31 October 2006 :

Morocco has the political will to abolish the death penalty, which has not been applied since 1993, the country’s justice minister told a newspaper.
"We are ready to implement the change especially since the trend, at the international level, is towards abolition," Mohamed Bouzoubaa told the pro-government newspaper Al Ittihad Al Ichtiraki. He said there were two choices: "to cut drastically the number of articles in the penal code and the military justice code requiring the death penalty ... or to abolish it for good."
"The political, legal will and the courage exist around this (second) trend," he told the newspaper. "In the space of 14 years Moroccan courts handed down 130 death sentences, and only three were carried out," he said without specifying the period in question.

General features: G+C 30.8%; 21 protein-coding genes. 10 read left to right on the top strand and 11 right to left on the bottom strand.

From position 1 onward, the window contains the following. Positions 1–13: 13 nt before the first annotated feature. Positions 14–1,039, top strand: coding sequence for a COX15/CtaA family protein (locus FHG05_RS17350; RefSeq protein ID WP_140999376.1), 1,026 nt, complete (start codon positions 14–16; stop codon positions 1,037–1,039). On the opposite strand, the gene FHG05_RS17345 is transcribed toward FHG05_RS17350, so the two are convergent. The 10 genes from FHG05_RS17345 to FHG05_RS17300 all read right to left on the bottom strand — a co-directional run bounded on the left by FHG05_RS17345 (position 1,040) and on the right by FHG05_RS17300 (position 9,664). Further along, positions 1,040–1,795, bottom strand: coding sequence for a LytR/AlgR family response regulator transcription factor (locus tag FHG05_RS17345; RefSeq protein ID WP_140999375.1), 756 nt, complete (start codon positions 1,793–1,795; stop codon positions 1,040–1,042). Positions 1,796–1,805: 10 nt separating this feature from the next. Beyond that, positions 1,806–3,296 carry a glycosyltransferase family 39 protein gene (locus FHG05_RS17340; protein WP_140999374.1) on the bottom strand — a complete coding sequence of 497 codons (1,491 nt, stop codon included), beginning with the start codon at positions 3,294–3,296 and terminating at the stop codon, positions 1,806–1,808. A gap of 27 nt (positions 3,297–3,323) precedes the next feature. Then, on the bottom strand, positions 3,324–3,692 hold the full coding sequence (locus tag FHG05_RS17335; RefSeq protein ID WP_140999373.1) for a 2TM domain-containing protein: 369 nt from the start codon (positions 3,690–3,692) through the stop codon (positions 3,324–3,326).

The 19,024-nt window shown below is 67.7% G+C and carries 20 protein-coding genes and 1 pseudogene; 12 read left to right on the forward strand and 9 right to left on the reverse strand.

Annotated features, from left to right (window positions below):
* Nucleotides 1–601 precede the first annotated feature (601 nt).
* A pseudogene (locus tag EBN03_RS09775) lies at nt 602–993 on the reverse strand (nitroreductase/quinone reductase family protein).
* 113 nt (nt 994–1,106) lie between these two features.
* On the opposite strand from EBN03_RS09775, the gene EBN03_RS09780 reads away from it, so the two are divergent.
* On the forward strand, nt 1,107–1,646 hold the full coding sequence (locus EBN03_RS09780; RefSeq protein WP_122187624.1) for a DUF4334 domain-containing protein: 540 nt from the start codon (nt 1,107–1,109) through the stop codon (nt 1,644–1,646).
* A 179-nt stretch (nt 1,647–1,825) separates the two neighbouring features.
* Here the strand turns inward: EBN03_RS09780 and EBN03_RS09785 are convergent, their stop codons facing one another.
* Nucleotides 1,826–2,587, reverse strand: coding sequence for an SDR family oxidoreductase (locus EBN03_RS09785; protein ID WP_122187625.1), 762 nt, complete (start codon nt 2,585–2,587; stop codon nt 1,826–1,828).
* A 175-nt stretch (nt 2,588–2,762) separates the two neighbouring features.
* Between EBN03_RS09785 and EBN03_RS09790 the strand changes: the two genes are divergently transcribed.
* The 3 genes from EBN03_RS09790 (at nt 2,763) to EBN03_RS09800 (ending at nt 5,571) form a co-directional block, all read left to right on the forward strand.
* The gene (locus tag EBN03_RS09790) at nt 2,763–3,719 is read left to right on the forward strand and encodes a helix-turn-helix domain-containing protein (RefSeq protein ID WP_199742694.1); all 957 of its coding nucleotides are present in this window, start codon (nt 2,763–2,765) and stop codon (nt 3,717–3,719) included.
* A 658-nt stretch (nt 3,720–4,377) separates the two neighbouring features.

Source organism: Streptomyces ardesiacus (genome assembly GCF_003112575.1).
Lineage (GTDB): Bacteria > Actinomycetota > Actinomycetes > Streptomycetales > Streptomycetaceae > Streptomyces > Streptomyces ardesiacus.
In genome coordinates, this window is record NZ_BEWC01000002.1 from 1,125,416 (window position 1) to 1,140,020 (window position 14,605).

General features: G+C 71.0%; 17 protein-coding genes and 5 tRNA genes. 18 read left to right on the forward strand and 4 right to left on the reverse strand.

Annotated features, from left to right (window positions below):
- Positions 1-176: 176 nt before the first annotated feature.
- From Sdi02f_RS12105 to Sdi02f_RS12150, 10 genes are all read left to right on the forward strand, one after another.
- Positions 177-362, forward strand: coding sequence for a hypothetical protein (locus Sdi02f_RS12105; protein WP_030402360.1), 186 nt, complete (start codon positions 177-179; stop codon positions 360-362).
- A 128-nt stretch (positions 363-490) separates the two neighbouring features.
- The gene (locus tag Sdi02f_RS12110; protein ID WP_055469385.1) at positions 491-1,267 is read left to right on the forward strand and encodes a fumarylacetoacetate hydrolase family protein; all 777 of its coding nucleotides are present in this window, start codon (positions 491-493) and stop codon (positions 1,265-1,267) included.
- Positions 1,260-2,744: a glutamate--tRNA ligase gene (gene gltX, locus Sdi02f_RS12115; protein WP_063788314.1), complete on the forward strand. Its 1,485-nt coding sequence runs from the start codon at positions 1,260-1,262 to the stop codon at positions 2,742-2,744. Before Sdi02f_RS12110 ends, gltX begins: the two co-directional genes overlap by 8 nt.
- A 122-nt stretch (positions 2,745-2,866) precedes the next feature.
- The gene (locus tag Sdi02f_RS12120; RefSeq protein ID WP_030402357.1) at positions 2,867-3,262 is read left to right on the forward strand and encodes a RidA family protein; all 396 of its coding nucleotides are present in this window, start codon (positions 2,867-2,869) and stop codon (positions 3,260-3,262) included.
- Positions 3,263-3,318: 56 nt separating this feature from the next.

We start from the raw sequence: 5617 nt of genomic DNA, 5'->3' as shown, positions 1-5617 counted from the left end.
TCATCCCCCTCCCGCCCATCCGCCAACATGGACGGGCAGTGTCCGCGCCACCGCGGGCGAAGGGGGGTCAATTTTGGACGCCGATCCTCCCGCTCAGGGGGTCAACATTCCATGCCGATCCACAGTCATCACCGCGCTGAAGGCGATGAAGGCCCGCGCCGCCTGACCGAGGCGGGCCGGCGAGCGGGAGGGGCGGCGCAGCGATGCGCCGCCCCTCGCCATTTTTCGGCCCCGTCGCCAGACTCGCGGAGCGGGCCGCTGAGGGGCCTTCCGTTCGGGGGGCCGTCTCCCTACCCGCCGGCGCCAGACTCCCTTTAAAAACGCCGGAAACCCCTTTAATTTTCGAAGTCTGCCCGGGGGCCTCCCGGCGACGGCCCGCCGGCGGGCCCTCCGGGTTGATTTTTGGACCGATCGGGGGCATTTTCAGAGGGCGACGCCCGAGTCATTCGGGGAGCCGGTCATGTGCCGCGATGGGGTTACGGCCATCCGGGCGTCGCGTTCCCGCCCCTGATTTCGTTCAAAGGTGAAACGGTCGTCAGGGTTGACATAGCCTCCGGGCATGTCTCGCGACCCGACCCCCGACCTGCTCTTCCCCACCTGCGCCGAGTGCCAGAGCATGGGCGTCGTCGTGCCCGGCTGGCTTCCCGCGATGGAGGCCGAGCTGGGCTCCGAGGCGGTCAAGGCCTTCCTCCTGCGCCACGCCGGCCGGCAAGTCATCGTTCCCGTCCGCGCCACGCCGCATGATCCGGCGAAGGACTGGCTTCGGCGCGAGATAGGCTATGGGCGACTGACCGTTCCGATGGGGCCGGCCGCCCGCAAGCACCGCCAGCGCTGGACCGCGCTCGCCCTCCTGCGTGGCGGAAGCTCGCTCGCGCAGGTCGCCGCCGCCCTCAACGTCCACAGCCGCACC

"Over the past 12 years royal pardons have commuted 222 death sentences to life imprisonment". Moroccan courts still pronounce death sentences but the last execution took place in 1993, that of a senior police officer sentenced for multiple rapes. The abolition of the death penalty is one of the chief demands of Moroccan human rights groups.

other news